A rollicking comic adventure starring “one of literature’s most endearing figures” (The Observer).
Readers worldwide have loved Adrian Mole ever since he wrote his first diary at age thirteen and three quarters. Now he is age thirty-four and three quarters—not quite fully grown up, but getting there.
In this “funny and wrenching,” novel Adrian needs proof that Saddam Hussein had weapons of mass destruction so he can get a refund from a travel agency of the deposit he paid on a trip to Cyprus (Publishers Weekly). Naturally, he writes to Tony Blair for some evidence .
He’s engaged to the woman he loves, but obsessed with her voluptuous sister. And he is so deeply in debt to banks and credit card companies that it would take more than twice his monthly salary to ever repay them. He also needs a guest speaker for his creative writing group’s dinner in Leicestershire, and wonders if the prime minister’s wife is available.
In short, Adrian is back in true form, unable—like so many people we know, but of course, not us—to admit that the world does not revolve around him . . .
In Adrian Mole and the Weapons of Mass Destruction, international-bestselling author Sue Townsend combines “love, politics and credit-card debacle into a not-to-be-missed novel” (The Seattle Times).
“The trouble with trying to read passages from the Adrian Mole diaries aloud is that you find yourself laughing so hard you can’t go on.” —The Kansas City Star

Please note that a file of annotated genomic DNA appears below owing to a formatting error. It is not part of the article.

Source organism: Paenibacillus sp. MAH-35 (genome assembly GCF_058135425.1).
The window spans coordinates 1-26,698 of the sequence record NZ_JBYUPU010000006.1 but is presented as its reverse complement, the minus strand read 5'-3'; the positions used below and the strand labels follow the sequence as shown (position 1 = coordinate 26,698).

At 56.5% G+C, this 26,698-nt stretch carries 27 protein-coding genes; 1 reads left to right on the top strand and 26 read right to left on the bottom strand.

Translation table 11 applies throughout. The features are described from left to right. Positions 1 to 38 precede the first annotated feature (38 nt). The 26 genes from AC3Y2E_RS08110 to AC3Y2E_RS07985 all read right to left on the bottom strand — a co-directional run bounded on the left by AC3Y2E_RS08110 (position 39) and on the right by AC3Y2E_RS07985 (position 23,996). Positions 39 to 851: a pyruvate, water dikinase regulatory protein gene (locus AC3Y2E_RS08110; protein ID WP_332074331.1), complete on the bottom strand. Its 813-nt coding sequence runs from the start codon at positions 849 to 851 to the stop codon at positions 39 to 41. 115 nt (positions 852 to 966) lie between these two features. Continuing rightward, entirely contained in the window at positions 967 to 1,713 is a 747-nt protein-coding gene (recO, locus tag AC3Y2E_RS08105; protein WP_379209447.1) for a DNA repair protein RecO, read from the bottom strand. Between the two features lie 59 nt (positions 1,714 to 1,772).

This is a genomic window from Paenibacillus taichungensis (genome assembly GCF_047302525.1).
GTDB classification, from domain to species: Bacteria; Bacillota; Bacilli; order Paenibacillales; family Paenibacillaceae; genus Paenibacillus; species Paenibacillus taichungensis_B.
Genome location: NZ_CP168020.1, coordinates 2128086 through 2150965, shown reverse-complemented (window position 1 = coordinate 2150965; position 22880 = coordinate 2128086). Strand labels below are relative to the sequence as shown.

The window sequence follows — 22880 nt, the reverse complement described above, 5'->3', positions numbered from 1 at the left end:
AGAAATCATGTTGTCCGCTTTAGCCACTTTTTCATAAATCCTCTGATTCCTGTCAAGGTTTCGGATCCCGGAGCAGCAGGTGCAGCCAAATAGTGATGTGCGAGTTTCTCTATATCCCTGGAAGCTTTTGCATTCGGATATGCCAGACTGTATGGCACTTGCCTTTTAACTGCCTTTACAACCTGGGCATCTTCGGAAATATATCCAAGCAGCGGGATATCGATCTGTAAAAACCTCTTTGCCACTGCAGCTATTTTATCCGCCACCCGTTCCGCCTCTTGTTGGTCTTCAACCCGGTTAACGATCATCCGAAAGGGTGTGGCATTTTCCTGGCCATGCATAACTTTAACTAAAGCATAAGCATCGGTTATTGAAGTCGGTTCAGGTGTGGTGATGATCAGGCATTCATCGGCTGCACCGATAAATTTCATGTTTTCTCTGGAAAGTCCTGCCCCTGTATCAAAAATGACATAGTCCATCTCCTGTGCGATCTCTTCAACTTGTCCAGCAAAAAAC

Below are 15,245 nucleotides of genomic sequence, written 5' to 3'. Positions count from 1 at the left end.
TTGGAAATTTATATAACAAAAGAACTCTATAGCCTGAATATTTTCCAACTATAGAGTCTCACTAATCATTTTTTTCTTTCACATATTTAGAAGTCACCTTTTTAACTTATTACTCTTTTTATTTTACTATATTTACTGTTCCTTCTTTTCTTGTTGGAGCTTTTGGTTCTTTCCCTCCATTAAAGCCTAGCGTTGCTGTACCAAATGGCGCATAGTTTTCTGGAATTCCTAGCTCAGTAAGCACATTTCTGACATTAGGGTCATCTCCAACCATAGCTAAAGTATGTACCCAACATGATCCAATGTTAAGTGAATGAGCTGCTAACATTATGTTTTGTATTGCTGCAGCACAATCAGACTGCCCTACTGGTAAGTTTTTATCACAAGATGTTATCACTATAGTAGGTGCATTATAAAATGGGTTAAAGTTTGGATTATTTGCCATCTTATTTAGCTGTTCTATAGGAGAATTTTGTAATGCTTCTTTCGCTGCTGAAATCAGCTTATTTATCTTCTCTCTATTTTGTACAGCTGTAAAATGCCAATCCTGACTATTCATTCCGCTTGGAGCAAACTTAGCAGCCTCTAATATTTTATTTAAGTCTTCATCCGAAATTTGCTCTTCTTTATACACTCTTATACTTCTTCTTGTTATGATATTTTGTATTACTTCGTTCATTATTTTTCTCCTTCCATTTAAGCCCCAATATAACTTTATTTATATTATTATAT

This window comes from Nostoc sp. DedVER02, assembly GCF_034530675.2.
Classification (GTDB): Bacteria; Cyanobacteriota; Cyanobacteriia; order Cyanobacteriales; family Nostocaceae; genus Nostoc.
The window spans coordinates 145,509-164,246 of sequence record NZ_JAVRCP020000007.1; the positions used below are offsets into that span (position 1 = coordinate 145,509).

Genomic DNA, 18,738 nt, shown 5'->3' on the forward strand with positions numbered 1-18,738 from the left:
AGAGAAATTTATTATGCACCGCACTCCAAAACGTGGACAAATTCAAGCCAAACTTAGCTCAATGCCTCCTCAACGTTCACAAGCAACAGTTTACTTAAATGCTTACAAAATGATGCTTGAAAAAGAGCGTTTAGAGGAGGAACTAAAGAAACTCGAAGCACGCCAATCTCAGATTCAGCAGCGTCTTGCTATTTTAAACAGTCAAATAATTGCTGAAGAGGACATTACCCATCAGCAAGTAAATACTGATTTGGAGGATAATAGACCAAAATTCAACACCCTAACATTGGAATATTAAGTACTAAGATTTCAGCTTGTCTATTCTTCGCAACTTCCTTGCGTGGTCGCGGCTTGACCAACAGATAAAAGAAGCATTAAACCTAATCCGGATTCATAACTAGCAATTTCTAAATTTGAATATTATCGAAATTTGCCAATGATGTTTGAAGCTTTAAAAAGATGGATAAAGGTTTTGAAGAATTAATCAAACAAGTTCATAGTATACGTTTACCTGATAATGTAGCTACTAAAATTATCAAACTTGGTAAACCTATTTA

“Townsend’s wickedly funny novels are another reason to be grateful for the right of free speech.” —San Francisco Chronicle
This fifth installment of Adrian Mole's diary (The Secret Diary of Adrian Mole Aged 13 3/4; Adrian Mole: The Cappuccino Years, etc.) breaks new ground with its concern for current affairs and its sympathetic treatment of not-always-exemplary characters. Adrian, as usual, is struggling with various relationships and with constant financial problems, always trying to do the right thing, but usually giving in to his baser urges, in love and in spending. He becomes accidentally engaged to dollhouse-building homebody Marigold while spending flirtatious evenings with childhood love Pandora; fires off missives to the likes of Tony Blair and Tim Henman; and works, genuinely, to be a good father, friend and ex-husband to a cast of often bizarre but always human characters. Townsend, author of numerous non-Adrian novels, plays and nonfiction, makes Adrian's adult disorientation palpable as he tries to figure out how he went from hosting a popular television show to working in a failing second-hand bookshop, and copes with the shock of seeing childhood bullies make good and childhood dreams go awry. Arguments about the war figure prominently: one of Adrian's sons is sent to Iraq; his best friend, Robert, is there, too. Adrian's reactions to the war are complex, funny and wrenching. By the time the diary breaks off (on Sunday, July 22, 2004), things are looking up for Adrian and a bridesmaid and he is considering (to her consternation) writing an autobiography.